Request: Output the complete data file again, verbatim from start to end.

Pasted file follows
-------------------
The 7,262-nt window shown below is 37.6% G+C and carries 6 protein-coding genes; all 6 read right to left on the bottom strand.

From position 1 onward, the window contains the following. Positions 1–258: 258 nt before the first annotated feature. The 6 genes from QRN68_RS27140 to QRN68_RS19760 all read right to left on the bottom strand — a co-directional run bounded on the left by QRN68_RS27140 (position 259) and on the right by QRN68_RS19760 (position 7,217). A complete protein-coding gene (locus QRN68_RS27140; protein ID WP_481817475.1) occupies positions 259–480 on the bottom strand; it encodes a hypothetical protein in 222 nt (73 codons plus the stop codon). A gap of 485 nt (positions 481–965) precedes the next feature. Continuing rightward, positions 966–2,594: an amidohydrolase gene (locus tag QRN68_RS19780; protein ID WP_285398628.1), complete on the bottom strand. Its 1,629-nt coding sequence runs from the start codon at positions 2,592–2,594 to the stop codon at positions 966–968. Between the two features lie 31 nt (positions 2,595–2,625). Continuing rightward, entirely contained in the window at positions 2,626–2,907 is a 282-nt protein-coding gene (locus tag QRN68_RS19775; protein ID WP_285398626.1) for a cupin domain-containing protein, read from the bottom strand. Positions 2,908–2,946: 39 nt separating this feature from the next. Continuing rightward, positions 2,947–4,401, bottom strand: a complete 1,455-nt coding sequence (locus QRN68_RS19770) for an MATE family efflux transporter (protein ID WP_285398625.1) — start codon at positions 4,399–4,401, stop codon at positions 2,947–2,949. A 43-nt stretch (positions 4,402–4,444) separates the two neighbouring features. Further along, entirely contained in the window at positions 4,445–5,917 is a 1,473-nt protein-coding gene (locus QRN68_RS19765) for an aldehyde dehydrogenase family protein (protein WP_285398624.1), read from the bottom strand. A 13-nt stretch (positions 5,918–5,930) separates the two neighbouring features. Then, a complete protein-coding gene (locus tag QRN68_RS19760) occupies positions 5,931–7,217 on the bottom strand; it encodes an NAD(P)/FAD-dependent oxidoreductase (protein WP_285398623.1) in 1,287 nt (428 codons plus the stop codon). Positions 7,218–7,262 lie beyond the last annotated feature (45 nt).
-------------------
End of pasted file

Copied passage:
The 7,262-nt window shown below is 37.6% G+C and carries 6 protein-coding genes; all 6 read right to left on the bottom strand.

From position 1 onward, the window contains the following. Positions 1–258: 258 nt before the first annotated feature. The 6 genes from QRN68_RS27140 to QRN68_RS19760 all read right to left on the bottom strand — a co-directional run bounded on the left by QRN68_RS27140 (position 259) and on the right by QRN68_RS19760 (position 7,217). A complete protein-coding gene (locus QRN68_RS27140; protein ID WP_481817475.1) occupies positions 259–480 on the bottom strand; it encodes a hypothetical protein in 222 nt (73 codons plus the stop codon). A gap of 485 nt (positions 481–965) precedes the next feature. Continuing rightward, positions 966–2,594: an amidohydrolase gene (locus tag QRN68_RS19780; protein ID WP_285398628.1), complete on the bottom strand. Its 1,629-nt coding sequence runs from the start codon at positions 2,592–2,594 to the stop codon at positions 966–968. Between the two features lie 31 nt (positions 2,595–2,625). Continuing rightward, entirely contained in the window at positions 2,626–2,907 is a 282-nt protein-coding gene (locus tag QRN68_RS19775; protein ID WP_285398626.1) for a cupin domain-containing protein, read from the bottom strand. Positions 2,908–2,946: 39 nt separating this feature from the next. Continuing rightward, positions 2,947–4,401, bottom strand: a complete 1,455-nt coding sequence (locus QRN68_RS19770) for an MATE family efflux transporter (protein ID WP_285398625.1) — start codon at positions 4,399–4,401, stop codon at positions 2,947–2,949. A 43-nt stretch (positions 4,402–4,444) separates the two neighbouring features. Further along, entirely contained in the window at positions 4,445–5,917 is a 1,473-nt protein-coding gene (locus QRN68_RS19765) for an aldehyde dehydrogenase family protein (protein WP_285398624.1), read from the bottom strand. A 13-nt stretch (positions 5,918–5,930) separates the two neighbouring features. Then, a complete protein-coding gene (locus tag QRN68_RS19760) occupies positions 5,931–7,217 on the bottom strand; it encodes an NAD(P)/FAD-dependent oxidoreductase (protein WP_285398623.1) in 1,287 nt (428 codons plus the stop codon). Positions 7,218–7,262 lie beyond the last annotated feature (45 nt).